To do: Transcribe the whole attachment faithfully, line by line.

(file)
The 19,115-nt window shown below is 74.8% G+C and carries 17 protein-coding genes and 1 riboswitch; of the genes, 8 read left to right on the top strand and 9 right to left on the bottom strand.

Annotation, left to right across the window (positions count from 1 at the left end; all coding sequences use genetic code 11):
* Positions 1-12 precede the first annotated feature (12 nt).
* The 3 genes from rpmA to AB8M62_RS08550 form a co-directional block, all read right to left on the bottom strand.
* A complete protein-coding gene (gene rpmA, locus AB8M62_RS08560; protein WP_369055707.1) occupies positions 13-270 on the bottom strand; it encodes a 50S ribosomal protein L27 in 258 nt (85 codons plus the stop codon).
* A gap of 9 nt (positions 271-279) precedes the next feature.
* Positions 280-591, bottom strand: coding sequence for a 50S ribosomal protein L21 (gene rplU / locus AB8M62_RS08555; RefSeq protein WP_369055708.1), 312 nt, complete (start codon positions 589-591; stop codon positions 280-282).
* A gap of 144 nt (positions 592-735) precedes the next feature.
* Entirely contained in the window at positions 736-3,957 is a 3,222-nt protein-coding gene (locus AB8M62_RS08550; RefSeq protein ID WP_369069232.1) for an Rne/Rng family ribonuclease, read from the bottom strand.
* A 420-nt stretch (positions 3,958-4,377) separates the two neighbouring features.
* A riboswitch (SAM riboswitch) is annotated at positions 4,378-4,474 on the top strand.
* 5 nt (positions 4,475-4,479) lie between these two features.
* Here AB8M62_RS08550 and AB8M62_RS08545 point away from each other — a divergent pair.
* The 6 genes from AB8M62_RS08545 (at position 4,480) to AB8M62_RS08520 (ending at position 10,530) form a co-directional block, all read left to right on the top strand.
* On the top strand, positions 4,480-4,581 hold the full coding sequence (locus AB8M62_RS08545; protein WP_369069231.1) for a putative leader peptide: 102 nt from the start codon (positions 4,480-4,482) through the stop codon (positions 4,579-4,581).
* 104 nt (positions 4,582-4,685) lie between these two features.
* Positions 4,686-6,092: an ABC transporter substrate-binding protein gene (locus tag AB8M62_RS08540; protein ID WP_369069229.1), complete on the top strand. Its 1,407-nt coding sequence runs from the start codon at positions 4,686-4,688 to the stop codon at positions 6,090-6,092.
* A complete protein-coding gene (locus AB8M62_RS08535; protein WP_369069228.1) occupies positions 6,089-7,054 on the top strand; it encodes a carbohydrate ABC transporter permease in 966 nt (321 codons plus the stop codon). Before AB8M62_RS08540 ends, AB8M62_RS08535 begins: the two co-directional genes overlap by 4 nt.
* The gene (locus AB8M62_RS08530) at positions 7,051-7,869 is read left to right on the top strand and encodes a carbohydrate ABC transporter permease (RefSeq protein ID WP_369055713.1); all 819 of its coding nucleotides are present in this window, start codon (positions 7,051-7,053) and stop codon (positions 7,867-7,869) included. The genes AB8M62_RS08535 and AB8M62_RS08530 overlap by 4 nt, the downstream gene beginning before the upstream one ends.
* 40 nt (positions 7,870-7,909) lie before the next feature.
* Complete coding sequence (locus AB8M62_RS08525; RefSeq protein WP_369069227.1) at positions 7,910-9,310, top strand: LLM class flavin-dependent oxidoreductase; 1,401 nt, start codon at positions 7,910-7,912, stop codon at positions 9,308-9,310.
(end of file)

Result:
The 19,115-nt window shown below is 74.8% G+C and carries 17 protein-coding genes and 1 riboswitch; of the genes, 8 read left to right on the top strand and 9 right to left on the bottom strand.

Annotation, left to right across the window (positions count from 1 at the left end; all coding sequences use genetic code 11):
* Positions 1-12 precede the first annotated feature (12 nt).
* The 3 genes from rpmA to AB8M62_RS08550 form a co-directional block, all read right to left on the bottom strand.
* A complete protein-coding gene (gene rpmA, locus AB8M62_RS08560; protein WP_369055707.1) occupies positions 13-270 on the bottom strand; it encodes a 50S ribosomal protein L27 in 258 nt (85 codons plus the stop codon).
* A gap of 9 nt (positions 271-279) precedes the next feature.
* Positions 280-591, bottom strand: coding sequence for a 50S ribosomal protein L21 (gene rplU / locus AB8M62_RS08555; RefSeq protein WP_369055708.1), 312 nt, complete (start codon positions 589-591; stop codon positions 280-282).
* A gap of 144 nt (positions 592-735) precedes the next feature.
* Entirely contained in the window at positions 736-3,957 is a 3,222-nt protein-coding gene (locus AB8M62_RS08550; RefSeq protein ID WP_369069232.1) for an Rne/Rng family ribonuclease, read from the bottom strand.
* A 420-nt stretch (positions 3,958-4,377) separates the two neighbouring features.
* A riboswitch (SAM riboswitch) is annotated at positions 4,378-4,474 on the top strand.
* 5 nt (positions 4,475-4,479) lie between these two features.
* Here AB8M62_RS08550 and AB8M62_RS08545 point away from each other — a divergent pair.
* The 6 genes from AB8M62_RS08545 (at position 4,480) to AB8M62_RS08520 (ending at position 10,530) form a co-directional block, all read left to right on the top strand.
* On the top strand, positions 4,480-4,581 hold the full coding sequence (locus AB8M62_RS08545; protein WP_369069231.1) for a putative leader peptide: 102 nt from the start codon (positions 4,480-4,482) through the stop codon (positions 4,579-4,581).
* 104 nt (positions 4,582-4,685) lie between these two features.
* Positions 4,686-6,092: an ABC transporter substrate-binding protein gene (locus tag AB8M62_RS08540; protein ID WP_369069229.1), complete on the top strand. Its 1,407-nt coding sequence runs from the start codon at positions 4,686-4,688 to the stop codon at positions 6,090-6,092.
* A complete protein-coding gene (locus AB8M62_RS08535; protein WP_369069228.1) occupies positions 6,089-7,054 on the top strand; it encodes a carbohydrate ABC transporter permease in 966 nt (321 codons plus the stop codon). Before AB8M62_RS08540 ends, AB8M62_RS08535 begins: the two co-directional genes overlap by 4 nt.
* The gene (locus AB8M62_RS08530) at positions 7,051-7,869 is read left to right on the top strand and encodes a carbohydrate ABC transporter permease (RefSeq protein ID WP_369055713.1); all 819 of its coding nucleotides are present in this window, start codon (positions 7,051-7,053) and stop codon (positions 7,867-7,869) included. The genes AB8M62_RS08535 and AB8M62_RS08530 overlap by 4 nt, the downstream gene beginning before the upstream one ends.
* 40 nt (positions 7,870-7,909) lie before the next feature.
* Complete coding sequence (locus AB8M62_RS08525; RefSeq protein WP_369069227.1) at positions 7,910-9,310, top strand: LLM class flavin-dependent oxidoreductase; 1,401 nt, start codon at positions 7,910-7,912, stop codon at positions 9,308-9,310.